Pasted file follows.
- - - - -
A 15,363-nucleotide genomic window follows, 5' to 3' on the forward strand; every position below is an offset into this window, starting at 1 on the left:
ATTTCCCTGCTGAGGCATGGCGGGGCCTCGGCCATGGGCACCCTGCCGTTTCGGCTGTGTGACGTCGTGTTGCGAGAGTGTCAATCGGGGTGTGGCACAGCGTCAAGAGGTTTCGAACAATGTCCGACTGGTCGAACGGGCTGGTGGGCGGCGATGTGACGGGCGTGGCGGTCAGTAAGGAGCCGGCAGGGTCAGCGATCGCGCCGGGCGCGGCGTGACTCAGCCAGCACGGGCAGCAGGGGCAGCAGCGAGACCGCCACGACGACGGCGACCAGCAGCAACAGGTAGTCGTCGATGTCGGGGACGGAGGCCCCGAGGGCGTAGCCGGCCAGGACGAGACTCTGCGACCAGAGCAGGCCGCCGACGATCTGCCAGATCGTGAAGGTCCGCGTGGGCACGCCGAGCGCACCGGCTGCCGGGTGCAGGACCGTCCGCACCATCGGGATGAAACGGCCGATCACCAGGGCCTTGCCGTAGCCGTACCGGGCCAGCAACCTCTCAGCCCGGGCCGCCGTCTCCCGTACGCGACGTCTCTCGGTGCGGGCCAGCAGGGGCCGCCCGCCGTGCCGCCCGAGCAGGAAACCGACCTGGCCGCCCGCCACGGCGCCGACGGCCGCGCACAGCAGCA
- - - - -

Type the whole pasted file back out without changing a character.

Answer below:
A 15,363-nucleotide genomic window follows, 5' to 3' on the forward strand; every position below is an offset into this window, starting at 1 on the left:
ATTTCCCTGCTGAGGCATGGCGGGGCCTCGGCCATGGGCACCCTGCCGTTTCGGCTGTGTGACGTCGTGTTGCGAGAGTGTCAATCGGGGTGTGGCACAGCGTCAAGAGGTTTCGAACAATGTCCGACTGGTCGAACGGGCTGGTGGGCGGCGATGTGACGGGCGTGGCGGTCAGTAAGGAGCCGGCAGGGTCAGCGATCGCGCCGGGCGCGGCGTGACTCAGCCAGCACGGGCAGCAGGGGCAGCAGCGAGACCGCCACGACGACGGCGACCAGCAGCAACAGGTAGTCGTCGATGTCGGGGACGGAGGCCCCGAGGGCGTAGCCGGCCAGGACGAGACTCTGCGACCAGAGCAGGCCGCCGACGATCTGCCAGATCGTGAAGGTCCGCGTGGGCACGCCGAGCGCACCGGCTGCCGGGTGCAGGACCGTCCGCACCATCGGGATGAAACGGCCGATCACCAGGGCCTTGCCGTAGCCGTACCGGGCCAGCAACCTCTCAGCCCGGGCCGCCGTCTCCCGTACGCGACGTCTCTCGGTGCGGGCCAGCAGGGGCCGCCCGCCGTGCCGCCCGAGCAGGAAACCGACCTGGCCGCCCGCCACGGCGCCGACGGCCGCGCACAGCAGCA